Mandarin Oriental Dhara Dhevi, Chiang Mai, silver ring


Mandarin Oriental Dhara Dhevi, Chiang Mai, dancer
Mandarin Oriental Dhara Dhevi, Chiang Mai, lotus flower
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Mandarin Oriental Dhara Dhevi, Chiang Mai, Dheva Spa and Wellness Centre

Mandarin Oriental Dhara Dhevi, Chiang Mai, Thailand

A holiday massage is always a treat, but what if it could be more than that? What if it could contribute to your ongoing wellbeing, long after you’ve left the spa? Bridget McNulty discovers the power of Ayurveda at the Dheva Spa, at the Dhara Dhevi Hotel in Chiang Mai.

Text Bridget McNulty
Photography Mark Peddle and courtesy of Mandarin Oriental Dhara Dhevi and photographer George Apostolidis
Published 4th September 2009
The ancient art of Ayurveda (meaning ‘Science of Life’) is a holistic healthcare science that originated in India more than 5000 years ago, and is widely known as the oldest healing science in existence. It’s fitting, then, that it is practiced at the Mandarin Oriental Dhara Dhevi in Chiang Mai, a hotel that’s really more of an ancient city, and that looks as if it’s been around for 5000 years.

What’s so unique about the Dheva Spa’s approach to Ayurveda is that it combines the knowledge and science of the ancient healthcare system, with all the luxury and decadence of a five-star spa. The treatment begins with a half-hour Health Assessment, in which you answer three brief questionnaires covering aspects of your health and current mental and emotional state (which is a lot less intimidating than it sounds – they’re all multiple-choice questions!). Dr. Sunita then explains what your answers mean, giving a thorough breakdown of how your physical and mental attributes fit into the Ayurvedic system.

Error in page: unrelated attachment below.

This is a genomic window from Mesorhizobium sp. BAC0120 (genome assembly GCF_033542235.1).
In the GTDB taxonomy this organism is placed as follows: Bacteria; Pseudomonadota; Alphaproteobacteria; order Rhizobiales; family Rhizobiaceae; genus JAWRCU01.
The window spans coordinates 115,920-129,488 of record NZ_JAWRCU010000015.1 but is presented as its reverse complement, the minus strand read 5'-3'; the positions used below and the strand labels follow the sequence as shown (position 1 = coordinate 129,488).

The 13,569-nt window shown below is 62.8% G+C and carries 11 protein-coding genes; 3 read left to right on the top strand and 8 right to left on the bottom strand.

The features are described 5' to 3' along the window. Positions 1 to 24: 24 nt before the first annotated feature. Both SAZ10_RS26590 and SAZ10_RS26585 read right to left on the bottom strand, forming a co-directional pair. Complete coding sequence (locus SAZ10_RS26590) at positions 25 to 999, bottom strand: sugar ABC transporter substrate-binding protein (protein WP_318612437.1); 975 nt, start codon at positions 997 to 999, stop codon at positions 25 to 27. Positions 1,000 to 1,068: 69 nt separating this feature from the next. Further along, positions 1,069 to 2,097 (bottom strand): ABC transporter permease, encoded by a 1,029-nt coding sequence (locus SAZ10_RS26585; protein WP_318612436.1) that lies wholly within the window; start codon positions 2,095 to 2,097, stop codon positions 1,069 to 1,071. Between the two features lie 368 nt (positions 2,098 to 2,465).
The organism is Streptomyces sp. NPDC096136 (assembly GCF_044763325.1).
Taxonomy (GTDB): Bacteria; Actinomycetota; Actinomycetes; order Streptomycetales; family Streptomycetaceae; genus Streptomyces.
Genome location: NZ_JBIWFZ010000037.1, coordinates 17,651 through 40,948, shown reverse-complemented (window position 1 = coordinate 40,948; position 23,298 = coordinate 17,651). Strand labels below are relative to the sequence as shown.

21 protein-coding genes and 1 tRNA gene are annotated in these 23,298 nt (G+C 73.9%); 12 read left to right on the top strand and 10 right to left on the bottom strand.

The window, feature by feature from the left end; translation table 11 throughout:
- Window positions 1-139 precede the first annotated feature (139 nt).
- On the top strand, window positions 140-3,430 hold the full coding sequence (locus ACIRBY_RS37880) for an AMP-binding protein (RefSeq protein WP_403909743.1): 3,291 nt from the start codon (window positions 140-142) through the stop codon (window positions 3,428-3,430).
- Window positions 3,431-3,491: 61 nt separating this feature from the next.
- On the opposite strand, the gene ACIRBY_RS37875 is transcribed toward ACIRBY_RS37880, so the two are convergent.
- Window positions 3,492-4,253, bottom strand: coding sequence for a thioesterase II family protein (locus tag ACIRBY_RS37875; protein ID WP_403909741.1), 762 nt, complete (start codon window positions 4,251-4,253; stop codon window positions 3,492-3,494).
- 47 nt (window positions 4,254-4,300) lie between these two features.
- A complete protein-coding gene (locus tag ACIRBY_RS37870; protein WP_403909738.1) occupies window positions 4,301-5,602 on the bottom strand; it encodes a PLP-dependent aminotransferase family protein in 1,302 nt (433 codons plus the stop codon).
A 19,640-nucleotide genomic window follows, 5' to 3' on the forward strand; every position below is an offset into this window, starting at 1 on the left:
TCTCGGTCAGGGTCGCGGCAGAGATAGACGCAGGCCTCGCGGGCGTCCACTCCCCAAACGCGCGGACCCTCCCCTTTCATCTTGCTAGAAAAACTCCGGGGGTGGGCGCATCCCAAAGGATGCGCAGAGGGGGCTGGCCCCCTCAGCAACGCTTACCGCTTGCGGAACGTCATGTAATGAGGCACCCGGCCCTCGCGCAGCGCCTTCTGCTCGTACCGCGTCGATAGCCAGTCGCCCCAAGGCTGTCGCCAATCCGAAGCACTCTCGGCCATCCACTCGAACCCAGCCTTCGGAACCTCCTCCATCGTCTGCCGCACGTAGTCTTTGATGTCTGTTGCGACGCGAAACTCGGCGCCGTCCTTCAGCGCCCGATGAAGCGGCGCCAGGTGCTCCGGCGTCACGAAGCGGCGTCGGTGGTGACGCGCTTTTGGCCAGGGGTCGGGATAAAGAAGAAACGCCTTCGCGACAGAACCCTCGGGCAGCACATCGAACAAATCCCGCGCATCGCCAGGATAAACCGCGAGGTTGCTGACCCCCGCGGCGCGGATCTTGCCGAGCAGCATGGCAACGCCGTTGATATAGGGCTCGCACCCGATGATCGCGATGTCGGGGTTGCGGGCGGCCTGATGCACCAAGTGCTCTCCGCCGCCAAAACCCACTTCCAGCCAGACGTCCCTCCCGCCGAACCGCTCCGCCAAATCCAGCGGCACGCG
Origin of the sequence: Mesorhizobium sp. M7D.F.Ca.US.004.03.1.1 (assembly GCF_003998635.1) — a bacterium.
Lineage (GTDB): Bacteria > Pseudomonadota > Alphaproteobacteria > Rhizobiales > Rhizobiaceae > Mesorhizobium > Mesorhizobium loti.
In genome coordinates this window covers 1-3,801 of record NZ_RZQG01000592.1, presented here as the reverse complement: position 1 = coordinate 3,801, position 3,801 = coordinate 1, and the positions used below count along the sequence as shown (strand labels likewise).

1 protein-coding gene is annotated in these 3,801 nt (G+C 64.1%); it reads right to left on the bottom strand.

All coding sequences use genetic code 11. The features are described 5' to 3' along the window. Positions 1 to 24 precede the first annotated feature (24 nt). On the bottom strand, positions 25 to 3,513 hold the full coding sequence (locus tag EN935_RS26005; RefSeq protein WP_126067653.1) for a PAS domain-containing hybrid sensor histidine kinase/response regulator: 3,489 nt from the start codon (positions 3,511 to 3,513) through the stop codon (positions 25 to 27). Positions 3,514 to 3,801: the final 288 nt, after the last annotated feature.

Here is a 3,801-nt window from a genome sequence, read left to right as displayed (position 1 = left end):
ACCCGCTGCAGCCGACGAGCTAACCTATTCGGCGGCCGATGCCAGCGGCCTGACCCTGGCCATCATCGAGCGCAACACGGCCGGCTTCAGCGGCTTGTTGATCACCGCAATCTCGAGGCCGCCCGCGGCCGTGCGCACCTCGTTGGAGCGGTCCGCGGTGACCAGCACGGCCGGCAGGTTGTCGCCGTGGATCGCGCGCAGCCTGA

Ayurveda is based on the concept that the body, mind and environment are directly interrelated forces of energy, which sustain the health and well-being of each person. However, in order to maintain a proper balance between these energies, we need to understand which energy is dominant. Through an analysis of your physiological profile, it’s possible to determine which of three ‘doshas’ (a Sanskrit word meaning ‘that which can go wrong’) is dominant, and what balance is ideal for you, personally. The three doshas are ‘Vata’ – Air, ‘Pitta’ – Fire, and ‘Kapha’ – Water. All three are present in everyone, in different degrees.

My dominant physical dosha was Pitta, meaning that I carry stress in my digestive system, particularly in my stomach, and that I should start each day with warm food (to start the digestive fire), never mix cooked and raw food, and avoid too much caffeine and refined white flours, which overheat the fire (this is all in layman’s terms, of course!) Dr. Sunita gave me a few very helpful tips on how to combine foods for optimum wellness, as well as suggesting meditation and breathing techniques to calm my Vata mind (which tends to race – a million thoughts a minute). Although most of it is simply sensible, what makes Ayurveda so powerful is that there is science behind it, ancient science that has been proven over the years ... A good incentive to take it seriously!